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maxcut

PURPOSE ^

Algorithm to (try to) compute a maximum cut of a graph, via SDP approach.

SYNOPSIS ^

function [x, cutvalue, cutvalue_upperbound, Y] = maxcut(L, r)

DESCRIPTION ^

 Algorithm to (try to) compute a maximum cut of a graph, via SDP approach.
 
 function x = maxcut(L)
 function [x, cutvalue, cutvalue_upperbound, Y] = maxcut(L, r)

 L is the Laplacian matrix describing the graph to cut. The Laplacian of a
 graph is L = D - A, where D is the diagonal degree matrix (D(i, i) is the
 sum of the weights of the edges adjacent to node i) and A is the
 symmetric adjacency matrix of the graph (A(i, j) = A(j, i) is the weight
 of the edge joining nodes i and j). If L is sparse, this will be
 exploited.

 If the graph has n nodes, then L is nxn and the output x is a vector of
 length n such that x(i) is +1 or -1. This partitions the nodes of the
 graph in two classes, in an attempt to maximize the sum of the weights of
 the edges that go from one class to the other (MAX CUT problem).

 cutvalue is the sum of the weights of the edges 'cut' by the partition x.

 If the algorithm reached the global optimum of the underlying SDP
 problem, then it produces an upperbound on the maximum cut value. This
 value is returned in cutvalue_upperbound if it is found. Otherwise, that
 output is set to NaN.

 If r is specified (by default, r = n), the algorithm will stop at rank r.
 This may prevent the algorithm from reaching a globally optimal solution
 for the underlying SDP problem (but can greatly help in keeping the
 execution time under control). If a global optimum of the SDP is reached
 before rank r, the algorithm will stop of course.

 Y is a matrix of size nxp, with p <= r, such that X = Y*Y' is the best
 solution found for the underlying SDP problem. If cutvalue_upperbound is
 not NaN, then Y*Y' is optimal for the SDP and cutvalue_upperbound is its
 cut value.
 
 By Goemans and Williamson 1995, it is known that if the optimal value of
 the SDP is reached, then the returned cut, in expectation, is at most at
 a fraction 0.878 of the optimal cut. (This is not exactly valid because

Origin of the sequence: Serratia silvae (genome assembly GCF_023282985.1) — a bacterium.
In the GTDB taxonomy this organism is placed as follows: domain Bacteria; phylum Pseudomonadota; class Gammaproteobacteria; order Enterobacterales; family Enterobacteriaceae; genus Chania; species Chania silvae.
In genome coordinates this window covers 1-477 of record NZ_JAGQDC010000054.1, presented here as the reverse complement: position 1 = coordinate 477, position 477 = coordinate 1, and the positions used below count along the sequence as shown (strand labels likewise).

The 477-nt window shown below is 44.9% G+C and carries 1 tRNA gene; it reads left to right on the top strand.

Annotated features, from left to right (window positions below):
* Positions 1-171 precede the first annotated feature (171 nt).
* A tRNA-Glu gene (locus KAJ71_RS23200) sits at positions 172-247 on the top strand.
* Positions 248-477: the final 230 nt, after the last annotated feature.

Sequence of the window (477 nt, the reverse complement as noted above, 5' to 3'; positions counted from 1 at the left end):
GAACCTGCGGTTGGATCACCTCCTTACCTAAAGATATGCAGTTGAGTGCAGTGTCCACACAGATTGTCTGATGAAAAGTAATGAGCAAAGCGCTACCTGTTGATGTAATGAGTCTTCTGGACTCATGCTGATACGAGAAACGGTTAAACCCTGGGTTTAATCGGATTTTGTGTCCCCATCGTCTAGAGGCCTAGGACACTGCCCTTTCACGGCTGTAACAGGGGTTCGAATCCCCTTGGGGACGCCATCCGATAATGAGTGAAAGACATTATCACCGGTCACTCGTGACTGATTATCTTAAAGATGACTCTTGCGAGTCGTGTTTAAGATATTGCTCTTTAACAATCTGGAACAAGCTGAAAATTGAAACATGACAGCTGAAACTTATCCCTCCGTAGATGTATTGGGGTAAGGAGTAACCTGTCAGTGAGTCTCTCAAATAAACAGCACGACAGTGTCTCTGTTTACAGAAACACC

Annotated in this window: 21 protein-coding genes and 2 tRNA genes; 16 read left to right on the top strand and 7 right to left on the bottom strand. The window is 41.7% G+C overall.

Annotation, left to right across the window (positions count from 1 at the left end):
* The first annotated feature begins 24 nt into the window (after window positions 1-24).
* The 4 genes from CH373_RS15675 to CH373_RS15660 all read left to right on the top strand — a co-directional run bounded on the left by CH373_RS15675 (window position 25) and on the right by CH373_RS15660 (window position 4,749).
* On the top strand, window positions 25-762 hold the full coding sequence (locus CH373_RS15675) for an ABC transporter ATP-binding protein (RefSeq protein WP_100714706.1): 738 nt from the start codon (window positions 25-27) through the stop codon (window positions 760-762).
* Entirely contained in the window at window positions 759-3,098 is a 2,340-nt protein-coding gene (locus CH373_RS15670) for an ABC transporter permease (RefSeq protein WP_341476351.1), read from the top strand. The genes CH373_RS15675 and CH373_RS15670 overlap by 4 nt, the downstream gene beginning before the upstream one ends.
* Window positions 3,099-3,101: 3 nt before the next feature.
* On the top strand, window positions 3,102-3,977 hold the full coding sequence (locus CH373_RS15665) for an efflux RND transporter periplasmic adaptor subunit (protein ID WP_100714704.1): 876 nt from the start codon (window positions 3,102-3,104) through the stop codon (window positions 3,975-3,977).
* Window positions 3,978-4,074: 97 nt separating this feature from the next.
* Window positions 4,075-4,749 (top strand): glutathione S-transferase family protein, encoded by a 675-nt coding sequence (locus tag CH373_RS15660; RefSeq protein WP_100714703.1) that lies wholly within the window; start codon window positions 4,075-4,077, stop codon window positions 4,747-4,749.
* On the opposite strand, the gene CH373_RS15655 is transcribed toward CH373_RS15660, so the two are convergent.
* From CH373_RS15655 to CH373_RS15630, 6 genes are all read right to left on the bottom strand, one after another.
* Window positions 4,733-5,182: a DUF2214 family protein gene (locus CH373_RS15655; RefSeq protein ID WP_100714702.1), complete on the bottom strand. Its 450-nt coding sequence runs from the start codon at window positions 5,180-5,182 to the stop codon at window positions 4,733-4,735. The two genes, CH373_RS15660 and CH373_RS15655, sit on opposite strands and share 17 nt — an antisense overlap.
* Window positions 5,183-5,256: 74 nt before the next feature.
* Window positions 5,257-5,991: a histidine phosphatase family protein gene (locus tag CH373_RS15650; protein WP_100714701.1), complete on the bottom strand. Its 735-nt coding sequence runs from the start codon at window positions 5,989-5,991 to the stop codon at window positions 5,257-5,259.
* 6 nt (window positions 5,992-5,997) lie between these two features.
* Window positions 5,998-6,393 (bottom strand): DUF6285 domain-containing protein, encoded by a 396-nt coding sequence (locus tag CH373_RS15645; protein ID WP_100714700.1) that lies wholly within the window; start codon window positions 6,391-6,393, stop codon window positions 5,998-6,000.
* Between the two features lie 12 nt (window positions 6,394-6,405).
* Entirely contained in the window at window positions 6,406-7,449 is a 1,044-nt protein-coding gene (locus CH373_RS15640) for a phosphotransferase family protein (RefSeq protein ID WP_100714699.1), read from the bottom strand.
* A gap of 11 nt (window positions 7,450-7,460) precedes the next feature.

we do not use random projection here; sign(Y*randn(size(Y, 2), 1)) will
 give a cut that respects this statement -- it's usually worse though).

 The algorithm is essentially that of:
 Journee, Bach, Absil and Sepulchre, SIAM 2010
 Low-rank optimization on the cone of positive semidefinite matrices.

 It is itself based on the famous SDP relaxation of MAX CUT:
 Goemans and Williamson, 1995
 Improved approximation algorithms for maximum cut and satisfiability
 problems using semidefinite programming.
 
 See also: elliptope_SDP

CROSS-REFERENCE INFORMATION ^

This function calls: This function is called by:

SUBFUNCTIONS ^

SOURCE CODE ^

0001 function [x, cutvalue, cutvalue_upperbound, Y] = maxcut(L, r)
0002 % Algorithm to (try to) compute a maximum cut of a graph, via SDP approach.
0003 %
0004 % function x = maxcut(L)
0005 % function [x, cutvalue, cutvalue_upperbound, Y] = maxcut(L, r)
0006 %
0007 % L is the Laplacian matrix describing the graph to cut. The Laplacian of a
0008 % graph is L = D - A, where D is the diagonal degree matrix (D(i, i) is the
0009 % sum of the weights of the edges adjacent to node i) and A is the
0010 % symmetric adjacency matrix of the graph (A(i, j) = A(j, i) is the weight
0011 % of the edge joining nodes i and j). If L is sparse, this will be
0012 % exploited.
0013 %
0014 % If the graph has n nodes, then L is nxn and the output x is a vector of
0015 % length n such that x(i) is +1 or -1. This partitions the nodes of the
0016 % graph in two classes, in an attempt to maximize the sum of the weights of
0017 % the edges that go from one class to the other (MAX CUT problem).
0018 %
0019 % cutvalue is the sum of the weights of the edges 'cut' by the partition x.
0020 %
0021 % If the algorithm reached the global optimum of the underlying SDP
0022 % problem, then it produces an upperbound on the maximum cut value. This
0023 % value is returned in cutvalue_upperbound if it is found. Otherwise, that
0024 % output is set to NaN.
0025 %